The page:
By Garret Heinrich

Houston (CBS HOUSTON) – The Houston Texans new quarterback has a big problem. On his left bicep, he has a tattoo with the phrase “Live Life to it’s Fullest.” On his right bicep, Osweiler has the phrase “Leave Your Legacy.” These are good motivational messages for the young quarterback. The problem is that “Live Life to it’s Fullest” is improper grammar. It should be “its” not “it’s” which would read “Live Life to it is Fullest.” Phil Hecken, a constant contributor to Uni Watch, pointed out the grammar mistake on twitter last night. (He, of course, spelled “catastrophe” wrong in his tweet, but we’re going to assume, much like we did in the headline, that was purposeful.)

Some people called this to be a Photoshop job. But we’ve found a photo on Getty Images where you can see the tattoo clearly is not Photoshopped.

(Photo by Christian Petersen/Getty Images)

(Photo by Christian Petersen/Getty Images)

Here is a closer look at the left bicep.

Brock-Osweiler-Tattoo

Now this picture is five years old. And we would love to tell you that Brock has had the tattoo fixed, covered up or lasered off because he’s embarrassed that in college he got a bad tattoo like 30% of people who get a tattoo in college, but we can’t. (My friend got two dolphins around her belly button when we were 20. Four kids and 13 years later she hates it and only wears one piece swimsuits because of it.) All the pictures we can find of Brock with the Broncos he is wearing sleeves or compression sleeves around both his biceps.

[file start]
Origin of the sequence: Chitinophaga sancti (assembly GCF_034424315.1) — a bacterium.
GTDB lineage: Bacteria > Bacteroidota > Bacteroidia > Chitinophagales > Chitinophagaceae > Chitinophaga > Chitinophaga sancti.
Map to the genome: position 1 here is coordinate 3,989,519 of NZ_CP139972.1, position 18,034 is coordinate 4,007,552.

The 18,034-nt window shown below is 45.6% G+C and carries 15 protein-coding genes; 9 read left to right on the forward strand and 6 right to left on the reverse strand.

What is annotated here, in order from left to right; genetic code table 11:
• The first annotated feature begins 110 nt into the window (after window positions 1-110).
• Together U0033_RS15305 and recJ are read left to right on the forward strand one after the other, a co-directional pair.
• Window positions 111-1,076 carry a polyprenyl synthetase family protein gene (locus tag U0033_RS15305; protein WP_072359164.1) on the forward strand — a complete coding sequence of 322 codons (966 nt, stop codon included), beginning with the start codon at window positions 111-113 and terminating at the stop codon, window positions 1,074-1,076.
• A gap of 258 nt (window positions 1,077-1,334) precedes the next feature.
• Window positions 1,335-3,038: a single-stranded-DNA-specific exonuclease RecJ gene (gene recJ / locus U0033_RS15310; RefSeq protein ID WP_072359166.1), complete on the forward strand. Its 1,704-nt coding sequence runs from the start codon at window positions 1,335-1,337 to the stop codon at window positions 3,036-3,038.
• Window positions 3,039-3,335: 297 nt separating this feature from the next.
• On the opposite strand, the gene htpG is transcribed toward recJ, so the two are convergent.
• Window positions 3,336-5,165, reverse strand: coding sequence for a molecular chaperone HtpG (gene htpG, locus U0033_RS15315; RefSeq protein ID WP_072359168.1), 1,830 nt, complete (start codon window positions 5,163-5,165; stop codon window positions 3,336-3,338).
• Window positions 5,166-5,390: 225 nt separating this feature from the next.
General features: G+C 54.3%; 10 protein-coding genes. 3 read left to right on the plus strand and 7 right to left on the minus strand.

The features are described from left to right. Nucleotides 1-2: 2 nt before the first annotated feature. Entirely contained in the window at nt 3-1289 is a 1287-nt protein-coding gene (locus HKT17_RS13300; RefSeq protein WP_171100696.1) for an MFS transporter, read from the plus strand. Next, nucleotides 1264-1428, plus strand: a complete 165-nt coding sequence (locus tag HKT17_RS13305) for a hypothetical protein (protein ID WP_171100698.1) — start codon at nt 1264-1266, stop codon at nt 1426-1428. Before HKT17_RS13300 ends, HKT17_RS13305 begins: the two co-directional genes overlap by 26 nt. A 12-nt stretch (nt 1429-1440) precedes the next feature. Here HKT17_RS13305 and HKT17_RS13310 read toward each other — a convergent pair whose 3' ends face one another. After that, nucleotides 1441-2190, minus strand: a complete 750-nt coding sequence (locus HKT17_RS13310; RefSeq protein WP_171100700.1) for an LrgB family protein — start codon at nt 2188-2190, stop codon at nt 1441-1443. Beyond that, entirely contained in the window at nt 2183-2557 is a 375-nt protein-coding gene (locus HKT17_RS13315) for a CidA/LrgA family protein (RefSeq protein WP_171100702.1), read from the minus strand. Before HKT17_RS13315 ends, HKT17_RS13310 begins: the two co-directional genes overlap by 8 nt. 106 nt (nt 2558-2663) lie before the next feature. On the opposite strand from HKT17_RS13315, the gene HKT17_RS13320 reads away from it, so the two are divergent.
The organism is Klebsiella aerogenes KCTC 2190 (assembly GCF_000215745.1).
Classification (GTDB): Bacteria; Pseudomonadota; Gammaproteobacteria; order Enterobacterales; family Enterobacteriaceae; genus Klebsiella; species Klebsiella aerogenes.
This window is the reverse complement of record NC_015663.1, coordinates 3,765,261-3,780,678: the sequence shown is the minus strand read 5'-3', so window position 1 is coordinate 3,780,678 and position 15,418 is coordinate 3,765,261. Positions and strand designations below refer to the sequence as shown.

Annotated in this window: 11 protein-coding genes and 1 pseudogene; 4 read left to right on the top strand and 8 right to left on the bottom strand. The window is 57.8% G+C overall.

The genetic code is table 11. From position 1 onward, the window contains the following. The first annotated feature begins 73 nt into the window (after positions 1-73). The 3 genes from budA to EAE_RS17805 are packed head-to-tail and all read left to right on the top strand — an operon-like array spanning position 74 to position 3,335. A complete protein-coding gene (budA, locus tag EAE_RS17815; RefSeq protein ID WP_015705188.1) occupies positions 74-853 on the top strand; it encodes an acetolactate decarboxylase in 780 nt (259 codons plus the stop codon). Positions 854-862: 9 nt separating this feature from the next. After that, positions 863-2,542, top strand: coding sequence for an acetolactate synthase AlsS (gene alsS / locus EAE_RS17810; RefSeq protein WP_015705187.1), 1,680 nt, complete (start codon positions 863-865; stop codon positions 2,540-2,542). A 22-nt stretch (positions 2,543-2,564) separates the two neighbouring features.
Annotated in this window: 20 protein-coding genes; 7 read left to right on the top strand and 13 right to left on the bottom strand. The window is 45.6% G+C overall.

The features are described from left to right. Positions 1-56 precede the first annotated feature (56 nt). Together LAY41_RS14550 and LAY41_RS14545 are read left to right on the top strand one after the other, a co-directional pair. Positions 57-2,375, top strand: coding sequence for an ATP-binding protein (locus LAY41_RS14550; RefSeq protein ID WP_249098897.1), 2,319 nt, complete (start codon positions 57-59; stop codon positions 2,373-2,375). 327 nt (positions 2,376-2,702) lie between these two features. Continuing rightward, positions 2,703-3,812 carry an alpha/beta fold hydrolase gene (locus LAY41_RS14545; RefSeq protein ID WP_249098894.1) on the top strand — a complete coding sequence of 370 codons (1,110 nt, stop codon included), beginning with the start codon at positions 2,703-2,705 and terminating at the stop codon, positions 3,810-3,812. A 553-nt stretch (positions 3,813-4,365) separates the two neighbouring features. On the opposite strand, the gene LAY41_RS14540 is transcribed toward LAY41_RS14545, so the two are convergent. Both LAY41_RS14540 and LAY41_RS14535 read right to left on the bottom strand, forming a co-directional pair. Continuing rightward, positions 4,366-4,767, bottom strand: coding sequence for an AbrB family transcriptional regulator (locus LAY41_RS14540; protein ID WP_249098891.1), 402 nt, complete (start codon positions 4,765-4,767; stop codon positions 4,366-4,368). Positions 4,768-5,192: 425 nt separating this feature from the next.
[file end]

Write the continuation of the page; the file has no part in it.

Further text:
DENVER, CO - AUGUST 29: Quarterback Brock Osweiler #17 of the Denver Broncos runs the offense against the Arizona Cardinals during preseason action at Sports Authority Field at Mile High on August 29, 2013 in Denver, Colorado. The Cardinals defeated the Broncos 32-24. (Photo by Doug Pensinger/Getty Images)

(Photo by Doug Pensinger/Getty Images)

brock-osweiler-broncos-passes.jpg

Here is why this is a problem:

1. You have to double check your work. You have to make sure that when you’re permanently marking something on your body that it is correct. You can’t accept an error like this to scar your legacy for the entirety of your life. When they put a tattoo on, before they start actually putting ink into skin, they show it to you to make sure it’s (correctly used the contraction of it is) exactly what you want.

2. Judgement. Are motivational phrases on your biceps really the best choice for a tattoo? What happened to really cool animals or mythical creatures like a dragon or a griffin? I’d feel much better about Brock’s (possessive apostrophe used correctly) tattoo if it was one of those on each bicep.

3. Embarrassment. The new Texans quarterback has not shown his biceps in professional football, as far as we can tell. Which leads us to believe he now knows of the mistake and is embarrassed by it.

Why it isn’t a problem:

1. Commonality. The contraction of “it is” to “it’s” and the possessive “its” is probably one of the more common mistakes people make with grammar. And it is pretty understandable because every other time you use the possessive ‘s’ it is supposed to be used with an apostrophe. “It’s Brock’s Tattoo.” Doesn’t that look weird? It does. That is the only reason I’m giving Brock a pass on this tattoo mistake.

If he had used “your” instead of “you’re” or “their” instead of “there” or “they’re” it would be a much bigger issue. We’ll have to wait and see if Brock ditches the sleeves in the Texas heat of training camp.

Need a quick grammar update? Weird Al has you covered.

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